“COVID-19 has prompted a surge in the number of us shopping online, and cyber-criminals are using this to their advantage”

Investment in Payment Security

Clearly, the security of online shopping must be enhanced to account for this new landscape. For retailers, the most obvious step is to develop the security around payment platforms. Meeuwisse notes: “We’ve seen in the past where under-investment or failing to patch or update a platform has resulted in a huge loss of credit card details.”

At a time of economic hardship and falling revenues, persuading retailers to invest in cybersecurity for their sites will be a hard sell. Yet doing so is likely to herald significant long-term benefits to the business. “The problem at the moment is that most organizations are seeing reductions in revenue and therefore looking at where they can reduce their overheads,” comments Meeuwisse. “Conversely, cybercrime is increasing massively in the retail space so the last thing you want to do as a retailer is reduce your cybersecurity budget; you should be increasing it. Those contradictory forces mean that you’ve got to be a very progressive, forward-looking retailer to understand that increasing your cybersecurity in the current climate is potentially a competitive advantage.”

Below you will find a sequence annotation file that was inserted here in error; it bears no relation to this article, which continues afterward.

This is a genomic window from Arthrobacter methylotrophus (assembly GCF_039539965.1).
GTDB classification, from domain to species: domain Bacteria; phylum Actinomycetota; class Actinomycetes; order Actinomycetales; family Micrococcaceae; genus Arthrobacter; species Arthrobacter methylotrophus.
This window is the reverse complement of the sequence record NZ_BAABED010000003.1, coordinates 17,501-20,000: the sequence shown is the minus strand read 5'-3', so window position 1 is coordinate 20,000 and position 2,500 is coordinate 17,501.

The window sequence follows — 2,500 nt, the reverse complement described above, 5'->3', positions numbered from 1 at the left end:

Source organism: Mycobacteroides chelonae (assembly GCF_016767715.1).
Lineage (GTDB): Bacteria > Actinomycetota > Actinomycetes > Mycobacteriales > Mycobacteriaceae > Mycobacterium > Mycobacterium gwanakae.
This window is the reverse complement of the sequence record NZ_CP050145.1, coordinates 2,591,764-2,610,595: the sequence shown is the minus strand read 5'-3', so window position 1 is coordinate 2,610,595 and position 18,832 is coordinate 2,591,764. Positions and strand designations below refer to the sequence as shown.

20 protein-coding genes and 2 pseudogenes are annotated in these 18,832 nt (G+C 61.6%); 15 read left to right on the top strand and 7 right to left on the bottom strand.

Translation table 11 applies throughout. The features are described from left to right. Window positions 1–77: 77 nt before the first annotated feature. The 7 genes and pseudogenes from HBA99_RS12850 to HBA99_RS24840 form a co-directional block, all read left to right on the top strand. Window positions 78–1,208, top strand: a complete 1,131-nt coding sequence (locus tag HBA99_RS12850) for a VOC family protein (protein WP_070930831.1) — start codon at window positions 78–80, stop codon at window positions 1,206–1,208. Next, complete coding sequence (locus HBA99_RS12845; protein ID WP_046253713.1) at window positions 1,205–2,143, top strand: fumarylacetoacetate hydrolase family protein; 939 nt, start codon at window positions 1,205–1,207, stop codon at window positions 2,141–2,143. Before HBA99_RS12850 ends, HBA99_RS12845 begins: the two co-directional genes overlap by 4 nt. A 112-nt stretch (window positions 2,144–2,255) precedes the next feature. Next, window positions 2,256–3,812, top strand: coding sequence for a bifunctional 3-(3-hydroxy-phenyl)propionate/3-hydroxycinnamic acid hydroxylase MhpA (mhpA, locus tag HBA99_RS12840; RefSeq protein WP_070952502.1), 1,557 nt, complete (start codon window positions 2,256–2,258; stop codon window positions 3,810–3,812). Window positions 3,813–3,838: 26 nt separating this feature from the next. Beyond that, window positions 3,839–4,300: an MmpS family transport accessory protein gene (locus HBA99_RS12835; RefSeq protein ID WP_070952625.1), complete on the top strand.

Similarly, Jones believes the strength of individual retailers’ cybersecurity will form a major part of consumer purchasing decisions going forward. “During the pandemic, we’ve seen that fraud and cybercrime are very much on the agenda, so suddenly consumers are not only aware of the need for privacy, they’re also much more aware of fraud and therefore they are much more sensitive to retailers that might be breached,” she notes.

For larger retailers, already established in the e-commerce domain, there is the opportunity to go the extra mile in securing their platforms. One option is the implementation of advanced monitoring technologies, which are designed to provide effective security while crucially also keeping friction low. Cohen explains: “A machine learning solution can make instant, accurate decisions by analyzing data across the purchase cycle to help legitimate customers successfully complete their purchases.”

This includes detecting any suspicious activity in the payment platform. Meeuwisse says: “One of the primary methods of attack that we’ve seen repeatedly used is to inject or swap scripts in a platform. So what you really want to do is monitor the integrity of your own site and services so that if there are any changes performed, you can verify that they were as expected and do not contain anything errant.”

Jones highlights the importance of monitoring to selectively target users behaving unusually with extra authentication: “Behavioral analytics are going to play a role to identify such things as whether or not the fact that you jump from one place to another is a recognizable pattern of a normal human being,” she states.